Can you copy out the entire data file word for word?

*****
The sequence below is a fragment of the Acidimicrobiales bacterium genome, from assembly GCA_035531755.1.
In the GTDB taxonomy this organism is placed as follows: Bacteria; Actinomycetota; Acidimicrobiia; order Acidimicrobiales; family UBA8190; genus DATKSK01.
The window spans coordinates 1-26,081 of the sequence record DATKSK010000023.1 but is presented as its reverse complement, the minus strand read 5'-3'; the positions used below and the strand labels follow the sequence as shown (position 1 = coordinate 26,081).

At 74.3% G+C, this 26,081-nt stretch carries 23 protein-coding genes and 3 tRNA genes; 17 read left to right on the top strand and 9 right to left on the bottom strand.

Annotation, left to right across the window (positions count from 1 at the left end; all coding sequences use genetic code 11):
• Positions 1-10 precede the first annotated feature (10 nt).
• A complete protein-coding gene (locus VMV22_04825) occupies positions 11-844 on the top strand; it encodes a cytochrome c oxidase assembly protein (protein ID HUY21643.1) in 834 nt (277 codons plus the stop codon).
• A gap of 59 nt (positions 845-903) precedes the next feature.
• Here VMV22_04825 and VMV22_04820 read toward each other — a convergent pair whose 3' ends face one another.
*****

The sequence below is a fragment of the Acidimicrobiales bacterium genome, from assembly GCA_035531755.1.
In the GTDB taxonomy this organism is placed as follows: Bacteria; Actinomycetota; Acidimicrobiia; order Acidimicrobiales; family UBA8190; genus DATKSK01.
The window spans coordinates 1-26,081 of the sequence record DATKSK010000023.1 but is presented as its reverse complement, the minus strand read 5'-3'; the positions used below and the strand labels follow the sequence as shown (position 1 = coordinate 26,081).

At 74.3% G+C, this 26,081-nt stretch carries 23 protein-coding genes and 3 tRNA genes; 17 read left to right on the top strand and 9 right to left on the bottom strand.

Annotation, left to right across the window (positions count from 1 at the left end; all coding sequences use genetic code 11):
• Positions 1-10 precede the first annotated feature (10 nt).
• A complete protein-coding gene (locus VMV22_04825) occupies positions 11-844 on the top strand; it encodes a cytochrome c oxidase assembly protein (protein ID HUY21643.1) in 834 nt (277 codons plus the stop codon).
• A gap of 59 nt (positions 845-903) precedes the next feature.
• Here VMV22_04825 and VMV22_04820 read toward each other — a convergent pair whose 3' ends face one another.